Among the challenges of this SME, is the adaptation of internal processes, such as being forced to electronic invoicing, a procedure that does not allow changes and in case of having to make a change, the procedures are complicated. There are also the procedures for the regularization of this export, for lack of interconnection between the regulatory bodies. “Many times they have asked us, from the SRI, for information that Customs also has and vice versa. If they are interconnected, I do not know why they ask for it, “so this would be an issue to improve, suggests Sanchez.
3.- International certifications
Wipala goes beyond borders with its nutritious snacks.
Wipala is a SME dedicated to the manufacture of nutritious snacks, which uses raw materials from the four regions of Ecuador. It has four and a half years in the market and in addition to having presence in the hangers of the country, its products reach the markets of the United States (California, New York and Texas), Chile, Spain and Russia. Jaime Santillán, CEO and Co-founder, highlights the awards obtained from different fronts including the AI Award Ecuador 2015 (Alliance for Entrepreneurship and Innovation); “New Mypime Exportadora” award (Proecuador 2016-2017) and “Mypime highlighted MIPRO” (2017); the nomination in 2015 of the World Bank as the flagship endeavor of Ecuador among other awards.
The challenges, now, are focused on consolidating its presence in the United States. At the same time, there is the process to obtain the HACCP (Hazard Analysis and Critical Control Point) certification until the end of 2018, which consists of guaranteeing food safety.
European Union, the goal for the next two years is to increase our presence in Germany, Switzerland, Belgium and France. Currently they are working on a co-branding and development with a recognized company in Ecuador for the launch of a new product. As well as the development of the first products outside the category of bars.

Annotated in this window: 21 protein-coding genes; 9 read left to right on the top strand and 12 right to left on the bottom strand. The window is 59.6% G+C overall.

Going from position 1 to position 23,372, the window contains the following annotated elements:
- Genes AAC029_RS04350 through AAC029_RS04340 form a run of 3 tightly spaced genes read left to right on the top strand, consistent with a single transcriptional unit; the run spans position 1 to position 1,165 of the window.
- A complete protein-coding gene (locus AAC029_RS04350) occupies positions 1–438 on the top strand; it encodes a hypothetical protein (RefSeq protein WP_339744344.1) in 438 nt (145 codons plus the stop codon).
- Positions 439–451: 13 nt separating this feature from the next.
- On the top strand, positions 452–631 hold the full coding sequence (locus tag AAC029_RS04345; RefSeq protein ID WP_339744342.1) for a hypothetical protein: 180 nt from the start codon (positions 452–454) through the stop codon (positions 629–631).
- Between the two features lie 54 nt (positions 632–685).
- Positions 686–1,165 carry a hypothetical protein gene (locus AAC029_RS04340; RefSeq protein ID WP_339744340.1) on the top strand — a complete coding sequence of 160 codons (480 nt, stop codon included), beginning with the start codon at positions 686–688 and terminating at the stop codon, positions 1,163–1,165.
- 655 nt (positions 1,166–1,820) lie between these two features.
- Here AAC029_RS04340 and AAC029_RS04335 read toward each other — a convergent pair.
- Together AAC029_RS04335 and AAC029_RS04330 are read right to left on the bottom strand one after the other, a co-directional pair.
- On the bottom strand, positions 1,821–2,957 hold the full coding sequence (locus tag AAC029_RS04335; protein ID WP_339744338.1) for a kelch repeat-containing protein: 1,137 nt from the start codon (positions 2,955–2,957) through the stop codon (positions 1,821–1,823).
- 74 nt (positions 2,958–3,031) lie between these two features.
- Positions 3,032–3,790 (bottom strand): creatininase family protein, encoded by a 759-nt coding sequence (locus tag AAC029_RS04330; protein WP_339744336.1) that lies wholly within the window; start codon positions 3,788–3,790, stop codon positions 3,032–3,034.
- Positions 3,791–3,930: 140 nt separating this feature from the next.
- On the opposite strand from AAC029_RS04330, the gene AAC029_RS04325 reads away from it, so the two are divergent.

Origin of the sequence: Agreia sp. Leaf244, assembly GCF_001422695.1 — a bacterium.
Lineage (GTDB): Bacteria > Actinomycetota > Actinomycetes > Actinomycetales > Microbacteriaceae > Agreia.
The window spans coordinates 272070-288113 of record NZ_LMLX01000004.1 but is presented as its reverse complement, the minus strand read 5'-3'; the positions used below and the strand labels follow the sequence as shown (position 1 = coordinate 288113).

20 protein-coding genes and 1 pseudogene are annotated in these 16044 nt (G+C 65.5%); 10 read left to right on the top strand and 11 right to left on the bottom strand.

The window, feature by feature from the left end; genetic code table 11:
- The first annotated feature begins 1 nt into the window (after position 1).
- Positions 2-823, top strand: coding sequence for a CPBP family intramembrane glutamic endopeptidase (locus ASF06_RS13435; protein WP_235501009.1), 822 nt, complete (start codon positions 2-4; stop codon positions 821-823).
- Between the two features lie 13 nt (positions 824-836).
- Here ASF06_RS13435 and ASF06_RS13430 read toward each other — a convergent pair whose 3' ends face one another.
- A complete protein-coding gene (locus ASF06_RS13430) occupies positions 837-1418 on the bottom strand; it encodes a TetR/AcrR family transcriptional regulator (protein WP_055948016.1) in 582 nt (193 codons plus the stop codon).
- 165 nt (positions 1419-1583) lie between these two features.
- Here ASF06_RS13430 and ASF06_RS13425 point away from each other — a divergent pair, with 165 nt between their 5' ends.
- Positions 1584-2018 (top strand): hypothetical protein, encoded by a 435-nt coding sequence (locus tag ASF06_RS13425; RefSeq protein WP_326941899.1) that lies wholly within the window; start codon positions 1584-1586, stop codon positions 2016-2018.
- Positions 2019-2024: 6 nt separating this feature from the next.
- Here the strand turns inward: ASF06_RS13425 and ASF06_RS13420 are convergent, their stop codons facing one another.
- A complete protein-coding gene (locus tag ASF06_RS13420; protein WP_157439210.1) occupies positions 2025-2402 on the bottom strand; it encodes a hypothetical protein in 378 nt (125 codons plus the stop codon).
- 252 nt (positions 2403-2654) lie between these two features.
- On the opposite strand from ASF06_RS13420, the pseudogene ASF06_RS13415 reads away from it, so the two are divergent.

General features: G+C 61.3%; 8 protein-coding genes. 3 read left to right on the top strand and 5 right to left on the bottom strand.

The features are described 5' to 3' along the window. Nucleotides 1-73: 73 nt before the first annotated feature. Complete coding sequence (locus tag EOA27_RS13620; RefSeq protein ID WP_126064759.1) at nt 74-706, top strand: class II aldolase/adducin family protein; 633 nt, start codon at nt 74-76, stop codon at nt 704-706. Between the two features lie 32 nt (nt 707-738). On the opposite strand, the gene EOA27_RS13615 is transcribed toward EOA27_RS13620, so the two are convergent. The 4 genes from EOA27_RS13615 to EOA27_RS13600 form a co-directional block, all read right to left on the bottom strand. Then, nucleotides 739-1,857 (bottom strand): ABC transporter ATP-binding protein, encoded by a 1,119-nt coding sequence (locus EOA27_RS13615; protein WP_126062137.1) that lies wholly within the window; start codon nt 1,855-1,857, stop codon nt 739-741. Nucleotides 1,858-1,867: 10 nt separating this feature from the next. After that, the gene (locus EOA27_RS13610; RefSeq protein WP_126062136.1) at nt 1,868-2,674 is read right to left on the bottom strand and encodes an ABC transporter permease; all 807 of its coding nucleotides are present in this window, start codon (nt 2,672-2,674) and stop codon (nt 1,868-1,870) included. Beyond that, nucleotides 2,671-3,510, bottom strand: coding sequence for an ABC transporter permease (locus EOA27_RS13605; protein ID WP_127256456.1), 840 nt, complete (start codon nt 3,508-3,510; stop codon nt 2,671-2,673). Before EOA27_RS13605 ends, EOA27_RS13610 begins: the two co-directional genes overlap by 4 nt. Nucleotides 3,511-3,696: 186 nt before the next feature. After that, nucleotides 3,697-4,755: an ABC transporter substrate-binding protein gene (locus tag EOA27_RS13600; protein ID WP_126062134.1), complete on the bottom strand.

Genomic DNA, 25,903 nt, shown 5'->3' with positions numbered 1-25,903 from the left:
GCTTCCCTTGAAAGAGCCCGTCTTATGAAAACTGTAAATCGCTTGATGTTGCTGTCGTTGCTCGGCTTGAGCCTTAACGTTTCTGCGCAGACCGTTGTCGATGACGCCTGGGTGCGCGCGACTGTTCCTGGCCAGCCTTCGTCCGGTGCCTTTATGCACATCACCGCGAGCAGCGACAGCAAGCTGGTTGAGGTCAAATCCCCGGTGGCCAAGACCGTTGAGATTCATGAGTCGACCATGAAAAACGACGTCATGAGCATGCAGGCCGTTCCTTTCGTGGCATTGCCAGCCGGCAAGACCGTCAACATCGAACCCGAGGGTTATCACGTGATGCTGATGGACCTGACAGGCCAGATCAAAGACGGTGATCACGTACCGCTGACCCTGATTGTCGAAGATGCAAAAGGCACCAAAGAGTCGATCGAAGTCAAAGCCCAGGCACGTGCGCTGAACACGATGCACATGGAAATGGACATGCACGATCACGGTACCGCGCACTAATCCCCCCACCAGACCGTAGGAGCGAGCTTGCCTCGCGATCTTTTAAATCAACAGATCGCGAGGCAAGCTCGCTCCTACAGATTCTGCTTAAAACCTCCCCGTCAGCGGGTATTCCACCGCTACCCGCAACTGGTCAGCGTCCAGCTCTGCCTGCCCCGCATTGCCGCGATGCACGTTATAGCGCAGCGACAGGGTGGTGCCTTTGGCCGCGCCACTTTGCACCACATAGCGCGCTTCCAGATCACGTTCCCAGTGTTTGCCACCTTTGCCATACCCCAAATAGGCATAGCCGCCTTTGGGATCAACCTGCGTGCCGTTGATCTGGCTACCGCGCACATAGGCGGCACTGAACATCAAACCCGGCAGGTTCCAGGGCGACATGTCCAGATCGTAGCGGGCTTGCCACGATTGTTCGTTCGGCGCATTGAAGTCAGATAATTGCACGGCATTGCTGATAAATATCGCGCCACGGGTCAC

4.- Market diversification
Super Cereals Gourmet gave added value to the quinoa what was born as an initiative to promote the cultivation of quinoa in the province of Carchi, became an exporting enterprise that reaps successes.
Super Cereales Gourmet is an Ecuadorian company that emerged in 2014 with the purpose of reactivating the fields in the rural area of Tulcán. It was an incentive for the farmer and for the peasant families, because they created sources of work in the area.
Then in 2015 they implemented machines and equipment to add value to the product, in such a way that it contributed to the change of the productive matrix. “From the beginning, the main objective was the foreign market, so the evolution of exports first began in the Colombian market and subsequently the US and Panama markets grew,” says Carlos Montenegro Mafla, manager.
In this process, the main achievements of the company focused on working with communities. “It is a wonderful thing to see whole families involved in quinoa crops, women children all contribute, now in the province of Chimborazo for most of the communities the cultivation of quinoa has become the livelihood of families,” says Montenegro.
For this work to be sustainable, they created commercial alliances between companies; while innovation and development of value added products of quinoa was also key. This way it caters to consumers of different ages, from a baby of 8 months to an older adult with products in different presentations such as: snacks, granolas, quinoa flakes for breakfast, salads and soups, as well as flour for kitchen and pastry uses additional fettuccine for people celiacas.
But Montenegro the main challenge is to venture into new markets, because there are countries that even unaware of this superfood. For this, you need to acquire international certifications, to achieve access to European and Asian markets, and maintain constant innovation with quality products.
This company did not send a photo but attached a link. Suddenly you can print a couple of their products http://www.cerealesgourmet.com/productos.html. (I)